Doctors should know the cost of the drugs they prescribe, but most don’t | Dallas News

On July 1, more than 30,000 new doctors will begin medical residency and have the honor of serving patients across the spectrum of health care. I am one of them. And I’m concerned that we will contribute to the $750 billion epidemic of excessive health care spending, according to a 2012 Institute of Medicine report, and risk financially hurting our patients if we do not know the cost of what we prescribe.

Most patients are in a black box about the specific cost of health care services. A national poll from the West Health Institute and the University of Chicago shows that 4 in 10 Americans skip medical tests or treatment because they are too expensive, and, according to an Ipsos survey, 85 percent of Americans are concerned with the cost of health care.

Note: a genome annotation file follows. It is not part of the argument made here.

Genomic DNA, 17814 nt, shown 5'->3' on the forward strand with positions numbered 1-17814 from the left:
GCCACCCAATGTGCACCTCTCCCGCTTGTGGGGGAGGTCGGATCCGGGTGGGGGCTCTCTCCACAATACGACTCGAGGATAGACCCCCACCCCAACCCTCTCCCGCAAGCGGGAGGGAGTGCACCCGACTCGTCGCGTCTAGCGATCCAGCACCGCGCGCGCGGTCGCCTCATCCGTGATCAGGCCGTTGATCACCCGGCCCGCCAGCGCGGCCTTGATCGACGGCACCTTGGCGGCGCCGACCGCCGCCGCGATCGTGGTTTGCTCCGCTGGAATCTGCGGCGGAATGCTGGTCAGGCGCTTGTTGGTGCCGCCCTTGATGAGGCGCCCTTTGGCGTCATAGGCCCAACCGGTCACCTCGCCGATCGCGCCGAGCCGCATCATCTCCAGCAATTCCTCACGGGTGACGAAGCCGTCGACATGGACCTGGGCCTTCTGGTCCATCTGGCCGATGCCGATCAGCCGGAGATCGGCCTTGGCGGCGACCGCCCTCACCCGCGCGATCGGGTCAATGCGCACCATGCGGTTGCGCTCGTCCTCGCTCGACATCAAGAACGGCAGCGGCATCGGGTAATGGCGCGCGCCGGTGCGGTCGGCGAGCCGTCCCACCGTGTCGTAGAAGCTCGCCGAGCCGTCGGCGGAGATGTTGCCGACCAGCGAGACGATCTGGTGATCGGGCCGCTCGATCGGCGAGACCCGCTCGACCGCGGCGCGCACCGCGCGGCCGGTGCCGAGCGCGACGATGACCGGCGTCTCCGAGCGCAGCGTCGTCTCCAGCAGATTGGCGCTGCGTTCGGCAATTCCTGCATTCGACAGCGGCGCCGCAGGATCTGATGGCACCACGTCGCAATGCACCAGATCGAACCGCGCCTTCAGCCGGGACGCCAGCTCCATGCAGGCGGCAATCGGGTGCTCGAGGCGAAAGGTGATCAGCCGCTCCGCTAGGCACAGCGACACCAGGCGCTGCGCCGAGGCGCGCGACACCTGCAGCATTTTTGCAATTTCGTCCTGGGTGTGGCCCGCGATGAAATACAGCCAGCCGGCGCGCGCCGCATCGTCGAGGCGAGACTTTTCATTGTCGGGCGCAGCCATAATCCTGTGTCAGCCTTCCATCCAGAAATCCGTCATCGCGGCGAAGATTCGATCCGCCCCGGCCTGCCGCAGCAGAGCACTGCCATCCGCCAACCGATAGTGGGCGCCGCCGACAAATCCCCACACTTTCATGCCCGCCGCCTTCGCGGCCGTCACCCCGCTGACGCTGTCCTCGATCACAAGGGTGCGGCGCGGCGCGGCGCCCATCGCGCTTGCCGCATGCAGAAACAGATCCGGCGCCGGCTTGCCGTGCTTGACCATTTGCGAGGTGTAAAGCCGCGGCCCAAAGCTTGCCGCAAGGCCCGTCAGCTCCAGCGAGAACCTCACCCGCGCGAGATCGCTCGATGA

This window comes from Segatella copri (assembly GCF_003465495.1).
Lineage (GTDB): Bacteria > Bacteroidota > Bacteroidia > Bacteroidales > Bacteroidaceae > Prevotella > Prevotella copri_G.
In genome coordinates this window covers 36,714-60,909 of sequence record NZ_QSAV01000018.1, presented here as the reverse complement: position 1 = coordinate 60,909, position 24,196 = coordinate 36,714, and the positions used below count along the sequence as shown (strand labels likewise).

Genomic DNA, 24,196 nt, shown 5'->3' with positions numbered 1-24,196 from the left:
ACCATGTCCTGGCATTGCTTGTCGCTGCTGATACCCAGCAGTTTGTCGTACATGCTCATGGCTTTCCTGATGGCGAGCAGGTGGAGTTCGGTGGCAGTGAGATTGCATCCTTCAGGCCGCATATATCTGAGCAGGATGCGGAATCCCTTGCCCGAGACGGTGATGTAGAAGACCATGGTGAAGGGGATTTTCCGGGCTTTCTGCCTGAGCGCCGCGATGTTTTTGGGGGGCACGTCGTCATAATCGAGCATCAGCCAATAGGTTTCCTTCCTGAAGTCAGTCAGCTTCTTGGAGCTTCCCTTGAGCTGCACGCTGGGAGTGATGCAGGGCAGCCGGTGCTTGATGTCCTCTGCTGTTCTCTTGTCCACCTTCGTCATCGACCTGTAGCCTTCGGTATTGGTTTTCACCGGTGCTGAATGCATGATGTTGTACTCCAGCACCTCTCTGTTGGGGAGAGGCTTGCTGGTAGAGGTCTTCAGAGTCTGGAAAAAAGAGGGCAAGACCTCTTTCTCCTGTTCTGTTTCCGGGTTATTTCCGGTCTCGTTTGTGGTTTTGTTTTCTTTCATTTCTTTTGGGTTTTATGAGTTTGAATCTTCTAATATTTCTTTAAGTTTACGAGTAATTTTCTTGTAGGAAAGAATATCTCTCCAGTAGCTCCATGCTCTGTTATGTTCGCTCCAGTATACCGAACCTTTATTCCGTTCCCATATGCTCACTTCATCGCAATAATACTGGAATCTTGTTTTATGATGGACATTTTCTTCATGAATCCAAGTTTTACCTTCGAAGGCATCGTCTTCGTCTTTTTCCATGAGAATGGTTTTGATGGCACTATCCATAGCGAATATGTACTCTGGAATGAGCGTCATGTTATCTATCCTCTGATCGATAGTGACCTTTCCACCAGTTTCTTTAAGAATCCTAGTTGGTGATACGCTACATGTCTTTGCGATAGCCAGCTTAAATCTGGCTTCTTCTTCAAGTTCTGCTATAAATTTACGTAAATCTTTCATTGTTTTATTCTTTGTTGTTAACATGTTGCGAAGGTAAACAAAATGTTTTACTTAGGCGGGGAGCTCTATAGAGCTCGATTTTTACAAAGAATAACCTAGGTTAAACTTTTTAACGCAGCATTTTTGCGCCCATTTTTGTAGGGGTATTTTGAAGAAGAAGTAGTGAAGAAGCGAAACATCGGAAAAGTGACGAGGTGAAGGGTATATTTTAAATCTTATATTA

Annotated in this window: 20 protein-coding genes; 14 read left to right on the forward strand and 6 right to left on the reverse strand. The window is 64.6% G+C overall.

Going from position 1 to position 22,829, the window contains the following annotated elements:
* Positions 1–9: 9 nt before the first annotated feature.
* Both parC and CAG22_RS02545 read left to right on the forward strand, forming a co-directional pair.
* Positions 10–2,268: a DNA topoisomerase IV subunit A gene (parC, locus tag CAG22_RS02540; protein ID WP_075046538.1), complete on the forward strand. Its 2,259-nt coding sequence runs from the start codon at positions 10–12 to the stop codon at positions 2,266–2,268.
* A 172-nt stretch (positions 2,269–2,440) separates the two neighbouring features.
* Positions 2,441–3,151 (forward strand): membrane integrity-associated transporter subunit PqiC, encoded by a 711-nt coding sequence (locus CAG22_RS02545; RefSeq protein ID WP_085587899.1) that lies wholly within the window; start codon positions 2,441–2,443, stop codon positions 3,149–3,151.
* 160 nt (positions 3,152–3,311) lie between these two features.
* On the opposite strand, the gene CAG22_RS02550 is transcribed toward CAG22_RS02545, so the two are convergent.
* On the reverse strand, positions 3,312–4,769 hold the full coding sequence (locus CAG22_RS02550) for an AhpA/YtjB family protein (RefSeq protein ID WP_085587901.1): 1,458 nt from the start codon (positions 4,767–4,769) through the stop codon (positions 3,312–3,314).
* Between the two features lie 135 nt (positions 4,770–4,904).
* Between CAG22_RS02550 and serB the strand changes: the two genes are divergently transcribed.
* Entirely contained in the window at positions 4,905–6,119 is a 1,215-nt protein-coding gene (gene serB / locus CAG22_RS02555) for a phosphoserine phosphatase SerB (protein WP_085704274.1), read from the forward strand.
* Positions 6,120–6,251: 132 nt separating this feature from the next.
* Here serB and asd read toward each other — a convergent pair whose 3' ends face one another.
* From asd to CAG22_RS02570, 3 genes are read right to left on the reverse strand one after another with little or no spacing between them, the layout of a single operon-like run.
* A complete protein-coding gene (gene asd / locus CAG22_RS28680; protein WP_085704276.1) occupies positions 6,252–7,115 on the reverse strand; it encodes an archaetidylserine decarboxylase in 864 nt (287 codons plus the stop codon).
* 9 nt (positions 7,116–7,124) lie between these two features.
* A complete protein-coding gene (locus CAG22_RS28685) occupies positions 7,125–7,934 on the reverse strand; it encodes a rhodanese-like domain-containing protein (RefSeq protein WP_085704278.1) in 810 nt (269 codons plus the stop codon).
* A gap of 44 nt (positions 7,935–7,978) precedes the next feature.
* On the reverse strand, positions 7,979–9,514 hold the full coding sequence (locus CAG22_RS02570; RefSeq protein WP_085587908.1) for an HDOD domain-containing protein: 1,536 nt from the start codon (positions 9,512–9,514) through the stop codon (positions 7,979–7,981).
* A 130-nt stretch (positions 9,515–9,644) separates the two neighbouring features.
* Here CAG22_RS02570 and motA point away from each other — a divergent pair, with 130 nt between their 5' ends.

In the U.S., we spend twice as much on health care as other high-income countries spend, according to a study in the Journal of the American Medical Association. The major drivers of this difference include the price of services, including diagnostic tests, prescription drugs and administrative costs. Not surprisingly, the authors report that the U.S. performs the highest number of per-capita CT scans among 10 other high-income countries, including the Canada, Japan and Germany. Furthermore, it’s no secret that prescription drug costs are spiraling out of control.

Lantus. Novolog. Lyrica. Zetia. Premarin. The price of these popular brand-name medicines increased more than 100 percent over the last five years, according to a report by the Senate Homeland Security and Governmental Affairs Committee.

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Doctors should know the cost of the drugs they prescribe, but most don’t | Commentary | Dallas News.